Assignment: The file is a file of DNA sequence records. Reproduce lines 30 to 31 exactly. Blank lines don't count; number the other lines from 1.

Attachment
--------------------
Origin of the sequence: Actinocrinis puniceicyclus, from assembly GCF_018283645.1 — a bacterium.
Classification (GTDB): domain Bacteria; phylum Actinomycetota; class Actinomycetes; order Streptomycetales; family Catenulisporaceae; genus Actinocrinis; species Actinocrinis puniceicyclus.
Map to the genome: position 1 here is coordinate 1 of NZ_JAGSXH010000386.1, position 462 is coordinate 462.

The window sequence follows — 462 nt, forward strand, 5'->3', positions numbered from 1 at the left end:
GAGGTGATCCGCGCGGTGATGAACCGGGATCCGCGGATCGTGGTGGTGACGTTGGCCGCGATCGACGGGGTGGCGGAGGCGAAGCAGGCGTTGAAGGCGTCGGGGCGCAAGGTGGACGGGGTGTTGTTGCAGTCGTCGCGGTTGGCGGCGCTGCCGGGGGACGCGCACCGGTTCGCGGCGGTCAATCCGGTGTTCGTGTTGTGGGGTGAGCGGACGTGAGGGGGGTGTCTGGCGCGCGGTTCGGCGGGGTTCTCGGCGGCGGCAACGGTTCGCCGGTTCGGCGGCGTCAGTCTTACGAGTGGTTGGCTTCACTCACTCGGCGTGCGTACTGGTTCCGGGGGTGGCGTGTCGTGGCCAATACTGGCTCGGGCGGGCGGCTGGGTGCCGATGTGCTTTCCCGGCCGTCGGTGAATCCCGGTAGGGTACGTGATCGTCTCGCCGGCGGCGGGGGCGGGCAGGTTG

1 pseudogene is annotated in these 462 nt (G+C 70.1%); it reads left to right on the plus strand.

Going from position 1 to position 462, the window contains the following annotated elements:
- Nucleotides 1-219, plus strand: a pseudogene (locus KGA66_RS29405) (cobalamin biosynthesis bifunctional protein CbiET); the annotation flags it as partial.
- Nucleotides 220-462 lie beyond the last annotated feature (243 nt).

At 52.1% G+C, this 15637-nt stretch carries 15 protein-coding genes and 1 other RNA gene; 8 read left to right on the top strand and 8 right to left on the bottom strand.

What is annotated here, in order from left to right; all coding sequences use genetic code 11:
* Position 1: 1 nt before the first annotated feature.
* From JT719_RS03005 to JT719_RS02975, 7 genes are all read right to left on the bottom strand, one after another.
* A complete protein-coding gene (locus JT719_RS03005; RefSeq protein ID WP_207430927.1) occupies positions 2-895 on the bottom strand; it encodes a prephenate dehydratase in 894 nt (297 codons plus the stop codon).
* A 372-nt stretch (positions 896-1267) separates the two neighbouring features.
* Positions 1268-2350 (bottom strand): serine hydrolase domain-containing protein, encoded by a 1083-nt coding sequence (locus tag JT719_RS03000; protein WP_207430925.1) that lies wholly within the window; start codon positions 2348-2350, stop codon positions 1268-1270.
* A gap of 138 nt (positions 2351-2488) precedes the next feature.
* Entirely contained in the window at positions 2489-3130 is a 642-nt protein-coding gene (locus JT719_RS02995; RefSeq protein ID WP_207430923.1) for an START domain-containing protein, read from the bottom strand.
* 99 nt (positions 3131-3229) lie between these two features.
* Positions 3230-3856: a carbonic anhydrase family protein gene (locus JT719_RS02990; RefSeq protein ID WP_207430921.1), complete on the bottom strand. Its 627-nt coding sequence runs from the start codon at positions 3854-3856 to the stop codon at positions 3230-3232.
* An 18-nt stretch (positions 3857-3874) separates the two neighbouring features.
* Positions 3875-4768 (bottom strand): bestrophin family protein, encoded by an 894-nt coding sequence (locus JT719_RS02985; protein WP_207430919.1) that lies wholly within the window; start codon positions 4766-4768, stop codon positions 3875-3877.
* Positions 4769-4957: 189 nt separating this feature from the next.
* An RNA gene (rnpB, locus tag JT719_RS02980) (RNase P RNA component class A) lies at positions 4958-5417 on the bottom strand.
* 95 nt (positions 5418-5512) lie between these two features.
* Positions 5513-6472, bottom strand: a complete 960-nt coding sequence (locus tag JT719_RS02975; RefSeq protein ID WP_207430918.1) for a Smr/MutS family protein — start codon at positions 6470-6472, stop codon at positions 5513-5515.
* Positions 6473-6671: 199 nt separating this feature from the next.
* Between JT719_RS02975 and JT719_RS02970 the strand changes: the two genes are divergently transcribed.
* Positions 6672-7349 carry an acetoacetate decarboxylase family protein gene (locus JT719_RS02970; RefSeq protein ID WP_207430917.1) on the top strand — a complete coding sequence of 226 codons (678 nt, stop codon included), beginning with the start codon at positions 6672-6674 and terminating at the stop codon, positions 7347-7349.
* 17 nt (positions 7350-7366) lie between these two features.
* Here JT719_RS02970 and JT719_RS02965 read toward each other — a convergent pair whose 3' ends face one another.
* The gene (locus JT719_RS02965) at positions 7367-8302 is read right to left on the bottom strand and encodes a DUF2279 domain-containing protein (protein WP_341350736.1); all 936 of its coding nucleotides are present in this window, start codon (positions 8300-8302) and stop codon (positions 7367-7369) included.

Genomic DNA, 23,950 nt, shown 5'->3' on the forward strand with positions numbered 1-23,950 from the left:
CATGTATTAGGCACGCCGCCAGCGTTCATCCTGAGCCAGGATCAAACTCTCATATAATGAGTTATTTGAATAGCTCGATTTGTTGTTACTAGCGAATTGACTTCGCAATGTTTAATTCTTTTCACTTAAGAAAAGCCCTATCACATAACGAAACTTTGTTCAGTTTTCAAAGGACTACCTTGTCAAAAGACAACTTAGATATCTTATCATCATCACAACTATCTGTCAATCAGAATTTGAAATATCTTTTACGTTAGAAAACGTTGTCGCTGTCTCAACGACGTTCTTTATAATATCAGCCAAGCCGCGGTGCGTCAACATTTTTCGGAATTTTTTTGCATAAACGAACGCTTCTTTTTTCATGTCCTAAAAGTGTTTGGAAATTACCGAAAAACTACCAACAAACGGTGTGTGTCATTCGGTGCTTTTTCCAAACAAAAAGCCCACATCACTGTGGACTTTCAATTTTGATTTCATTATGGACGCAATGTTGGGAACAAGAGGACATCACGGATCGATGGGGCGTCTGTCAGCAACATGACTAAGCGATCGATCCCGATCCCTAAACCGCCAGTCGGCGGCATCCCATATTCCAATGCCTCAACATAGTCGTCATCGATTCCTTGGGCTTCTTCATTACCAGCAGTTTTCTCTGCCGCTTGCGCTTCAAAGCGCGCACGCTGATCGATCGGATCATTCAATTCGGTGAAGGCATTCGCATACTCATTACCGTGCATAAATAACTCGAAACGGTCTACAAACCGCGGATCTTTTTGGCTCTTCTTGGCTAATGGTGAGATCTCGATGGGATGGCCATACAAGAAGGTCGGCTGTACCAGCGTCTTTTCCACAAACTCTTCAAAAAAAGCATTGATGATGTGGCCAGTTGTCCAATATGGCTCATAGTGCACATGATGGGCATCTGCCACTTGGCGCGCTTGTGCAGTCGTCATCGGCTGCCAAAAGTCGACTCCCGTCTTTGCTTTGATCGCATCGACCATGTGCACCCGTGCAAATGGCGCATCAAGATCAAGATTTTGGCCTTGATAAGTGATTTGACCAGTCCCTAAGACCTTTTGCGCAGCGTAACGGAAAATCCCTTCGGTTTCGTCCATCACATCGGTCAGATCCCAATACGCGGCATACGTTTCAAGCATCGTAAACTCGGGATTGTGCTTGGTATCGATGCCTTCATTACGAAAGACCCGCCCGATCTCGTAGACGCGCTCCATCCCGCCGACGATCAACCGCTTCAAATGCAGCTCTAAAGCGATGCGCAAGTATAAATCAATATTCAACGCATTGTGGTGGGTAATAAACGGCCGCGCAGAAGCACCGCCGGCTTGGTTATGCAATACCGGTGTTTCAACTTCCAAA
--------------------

* 17 nt (positions 7350-7366) lie between these two features.
* Here JT719_RS02970 and JT719_RS02965 read toward each other — a convergent pair whose 3' ends face one another.